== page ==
The 1960s was perhaps the most fruitful decade in music history. It saw the future make the break from the past, and the great artistic experiments that were enacted across its ten momentous years gave culture the foundations it needed to then go on and explode into the fluid, multifarious landscape that is today.
From the increasingly pioneering sounds of The Beatles to the heady soul of Motown and even the visceral free jazz of John Coltrane, many giant steps were made across the ’60s, and it is certain that without them, life today would be very different.
The ’60s was the era when many of music and culture’s biggest icons were crystallised as such. Jimi Hendrix, The Rolling Stones, Led Zeppelin; if you were to name some of the most lauded popular music artists, I’d wager that the majority of them would have had their heyday in the ’60s, and if not, they almost certainly would have started proceedings.
Failing that, such is the case for the likes of Bruce Springsteen, many budding artists would have been in their teenage years, inspired by the great forward strides made in and around them. Just on the brink of adulthood, ready to take the ideas of the era, the new school repackaged ideas, ensuring culture was ready for the future.
One of the highlights of the ’60s music scene was how many rockstars became close friends. From The Beatles’ bromances with The Rolling Stones and Bob Dylan to Joni Mitchell introducing Crosby, Stills and Nash to her countryman Neil Young, the stories of our favourite artists hanging out back then are countless, and they have now passed into legend, helping to solidify the great mythology that is classic rock. One only has to mention the all-star lineup of Woodstock 1969 to get a grasp of just how interconnected the era’s musical movers and shakers really were.
One of the outfits plugged into the heart of this game-changing set was the American-Canadian rabble, The Band. Formed out of the ashes of Bob Dylan’s former backing band, The Hawks, the lineup featured the likes of Robbie Robertson, Levon Helm, and Rick Danko, and well before releasing their 1968 debut album Music from Big Pink, they were already one of the most well-respected collectives of musicians on the planet. After they released their debut, the band quickly shot to become one of the biggest outfits on the planet, helped by timeless singles such as ‘The Weight’.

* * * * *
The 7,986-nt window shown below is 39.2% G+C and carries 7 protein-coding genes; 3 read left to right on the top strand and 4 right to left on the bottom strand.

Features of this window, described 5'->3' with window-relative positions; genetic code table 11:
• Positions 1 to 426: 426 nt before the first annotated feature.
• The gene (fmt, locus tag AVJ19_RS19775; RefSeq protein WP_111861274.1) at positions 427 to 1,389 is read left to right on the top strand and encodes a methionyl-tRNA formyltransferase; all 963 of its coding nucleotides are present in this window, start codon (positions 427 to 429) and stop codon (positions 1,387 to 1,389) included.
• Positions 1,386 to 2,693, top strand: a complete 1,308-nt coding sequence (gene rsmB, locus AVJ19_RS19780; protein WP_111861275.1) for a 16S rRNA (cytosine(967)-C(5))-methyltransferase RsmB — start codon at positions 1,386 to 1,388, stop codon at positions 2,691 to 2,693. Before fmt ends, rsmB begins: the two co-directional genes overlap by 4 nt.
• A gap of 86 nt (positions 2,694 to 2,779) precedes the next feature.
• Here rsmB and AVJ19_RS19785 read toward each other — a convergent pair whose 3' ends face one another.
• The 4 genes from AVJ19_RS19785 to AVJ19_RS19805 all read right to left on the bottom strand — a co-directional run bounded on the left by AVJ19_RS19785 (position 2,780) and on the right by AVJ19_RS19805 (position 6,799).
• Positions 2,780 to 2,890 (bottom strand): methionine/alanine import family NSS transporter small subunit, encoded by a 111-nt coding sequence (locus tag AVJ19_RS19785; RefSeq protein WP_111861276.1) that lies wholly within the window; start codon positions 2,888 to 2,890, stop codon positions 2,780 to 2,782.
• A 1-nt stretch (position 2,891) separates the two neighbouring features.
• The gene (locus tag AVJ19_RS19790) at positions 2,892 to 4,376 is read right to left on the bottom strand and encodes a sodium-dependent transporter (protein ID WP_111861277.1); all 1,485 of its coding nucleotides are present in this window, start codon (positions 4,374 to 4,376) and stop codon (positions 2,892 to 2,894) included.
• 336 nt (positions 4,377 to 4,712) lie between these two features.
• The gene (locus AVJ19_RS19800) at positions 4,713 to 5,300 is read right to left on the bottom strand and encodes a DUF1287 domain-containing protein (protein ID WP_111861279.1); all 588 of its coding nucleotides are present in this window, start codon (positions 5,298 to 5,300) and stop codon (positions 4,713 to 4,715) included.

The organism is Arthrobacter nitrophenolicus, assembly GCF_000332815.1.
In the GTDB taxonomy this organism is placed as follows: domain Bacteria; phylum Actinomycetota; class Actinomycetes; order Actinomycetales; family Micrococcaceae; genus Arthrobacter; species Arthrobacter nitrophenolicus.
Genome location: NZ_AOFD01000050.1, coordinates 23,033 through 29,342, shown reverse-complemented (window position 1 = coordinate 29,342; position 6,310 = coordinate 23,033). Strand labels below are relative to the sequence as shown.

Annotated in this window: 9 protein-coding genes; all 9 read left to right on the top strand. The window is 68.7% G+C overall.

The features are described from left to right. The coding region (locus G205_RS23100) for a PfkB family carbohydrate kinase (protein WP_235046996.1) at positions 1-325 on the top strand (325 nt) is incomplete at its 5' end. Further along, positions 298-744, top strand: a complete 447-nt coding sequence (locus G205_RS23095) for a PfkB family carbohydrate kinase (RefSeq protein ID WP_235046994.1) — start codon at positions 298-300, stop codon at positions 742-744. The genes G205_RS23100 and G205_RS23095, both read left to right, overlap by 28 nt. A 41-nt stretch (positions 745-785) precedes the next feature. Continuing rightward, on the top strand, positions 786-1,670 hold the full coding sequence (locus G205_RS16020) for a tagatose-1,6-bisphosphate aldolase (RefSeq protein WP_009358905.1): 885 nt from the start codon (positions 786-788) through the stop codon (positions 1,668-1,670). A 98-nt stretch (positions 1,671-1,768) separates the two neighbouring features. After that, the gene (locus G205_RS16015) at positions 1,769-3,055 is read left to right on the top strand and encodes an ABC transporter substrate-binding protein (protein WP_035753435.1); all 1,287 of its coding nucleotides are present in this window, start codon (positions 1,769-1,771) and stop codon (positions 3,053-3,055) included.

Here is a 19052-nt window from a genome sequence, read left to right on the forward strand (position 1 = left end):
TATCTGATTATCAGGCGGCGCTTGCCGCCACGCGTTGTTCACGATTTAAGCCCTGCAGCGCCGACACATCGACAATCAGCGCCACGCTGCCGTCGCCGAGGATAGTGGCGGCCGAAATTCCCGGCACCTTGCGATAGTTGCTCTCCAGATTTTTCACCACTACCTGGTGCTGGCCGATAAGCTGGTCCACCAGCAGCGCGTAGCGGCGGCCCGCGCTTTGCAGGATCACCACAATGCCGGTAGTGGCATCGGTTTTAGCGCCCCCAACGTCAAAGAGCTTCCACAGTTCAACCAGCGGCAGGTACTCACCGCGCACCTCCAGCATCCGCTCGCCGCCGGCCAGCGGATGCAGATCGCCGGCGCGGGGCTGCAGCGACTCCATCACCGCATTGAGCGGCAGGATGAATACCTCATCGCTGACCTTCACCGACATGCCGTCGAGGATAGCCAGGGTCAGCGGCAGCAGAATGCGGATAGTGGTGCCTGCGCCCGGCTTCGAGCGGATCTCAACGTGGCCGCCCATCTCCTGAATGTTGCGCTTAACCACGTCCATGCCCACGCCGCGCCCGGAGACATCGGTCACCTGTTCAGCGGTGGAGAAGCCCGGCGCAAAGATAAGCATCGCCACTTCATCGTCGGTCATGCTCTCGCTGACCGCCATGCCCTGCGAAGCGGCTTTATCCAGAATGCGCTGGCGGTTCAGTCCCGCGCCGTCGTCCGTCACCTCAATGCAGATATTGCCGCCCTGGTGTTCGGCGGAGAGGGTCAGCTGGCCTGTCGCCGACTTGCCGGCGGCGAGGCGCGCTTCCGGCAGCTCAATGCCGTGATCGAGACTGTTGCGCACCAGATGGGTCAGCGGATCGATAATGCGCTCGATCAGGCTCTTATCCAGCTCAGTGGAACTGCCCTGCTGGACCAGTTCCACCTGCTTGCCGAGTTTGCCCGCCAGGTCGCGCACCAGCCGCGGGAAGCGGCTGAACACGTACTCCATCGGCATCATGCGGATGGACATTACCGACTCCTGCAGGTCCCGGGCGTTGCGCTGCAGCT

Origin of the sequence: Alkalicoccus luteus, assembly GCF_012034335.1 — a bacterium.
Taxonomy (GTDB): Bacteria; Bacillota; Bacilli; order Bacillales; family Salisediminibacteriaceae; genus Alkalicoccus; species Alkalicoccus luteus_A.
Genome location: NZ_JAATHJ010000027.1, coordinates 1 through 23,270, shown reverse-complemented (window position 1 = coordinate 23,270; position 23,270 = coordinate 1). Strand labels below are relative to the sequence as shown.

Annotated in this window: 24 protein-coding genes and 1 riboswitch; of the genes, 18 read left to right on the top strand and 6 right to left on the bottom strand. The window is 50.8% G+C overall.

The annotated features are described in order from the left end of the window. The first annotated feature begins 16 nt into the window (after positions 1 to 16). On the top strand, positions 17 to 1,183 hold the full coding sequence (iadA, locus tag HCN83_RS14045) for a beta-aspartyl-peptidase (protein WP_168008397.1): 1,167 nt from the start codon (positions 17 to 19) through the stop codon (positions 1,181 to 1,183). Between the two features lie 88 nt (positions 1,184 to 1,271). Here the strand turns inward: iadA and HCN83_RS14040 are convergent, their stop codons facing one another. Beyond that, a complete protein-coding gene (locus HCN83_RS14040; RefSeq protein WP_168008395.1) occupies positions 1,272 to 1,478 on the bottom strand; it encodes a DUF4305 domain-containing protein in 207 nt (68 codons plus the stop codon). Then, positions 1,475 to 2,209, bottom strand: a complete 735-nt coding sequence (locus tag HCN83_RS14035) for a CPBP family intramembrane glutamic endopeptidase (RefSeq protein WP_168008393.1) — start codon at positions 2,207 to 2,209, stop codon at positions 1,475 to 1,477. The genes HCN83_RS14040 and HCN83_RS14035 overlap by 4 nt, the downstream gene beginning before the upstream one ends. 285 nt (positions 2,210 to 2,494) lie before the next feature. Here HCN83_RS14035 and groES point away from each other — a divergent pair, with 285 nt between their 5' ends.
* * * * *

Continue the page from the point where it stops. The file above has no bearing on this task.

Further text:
Being so prestigious gave The Band many opportunities, which included hanging out with some of the biggest musicians of the day, something they were already used to after being Dylan’s backing band. One of the highlights was the 1970 train tour across Canada, the Festival Express, which featured a host of A-listers such as Grateful Dead, Janis Joplin, Buddy Guy, The Flying Burrito Brothers, Ian and Sylvia’s Great Speckled Bird, and Delaney and Bonnie.
Unsurprisingly, there were many highlights from this raucous journey, but arguably the finest was a drunken jam session between Janis Joplin, Jerry Garcia and Bob Weir of Grateful Dead, John Dawson, and The Band’s Rick Danko, and luckily for us, footage exists of that stellar session.
Although they are quite clearly half-cut, the footage from that moment is some of the most fascinating of the era, confirming that small incident as one of the final highs before everything soured later that year following the counterculture turning into a twisted shell of itself and the premature deaths of Joplin and Jimi Hendrix.
In the video, we see the group laughing and singing without a care in the world, united by a love of music and the excitement of being on such a mammoth trip. Watching some of music’s most revered icons in such a candid state is like watching rare animals in a menagerie, and it is not to be missed.
Watch the footage of the jam below.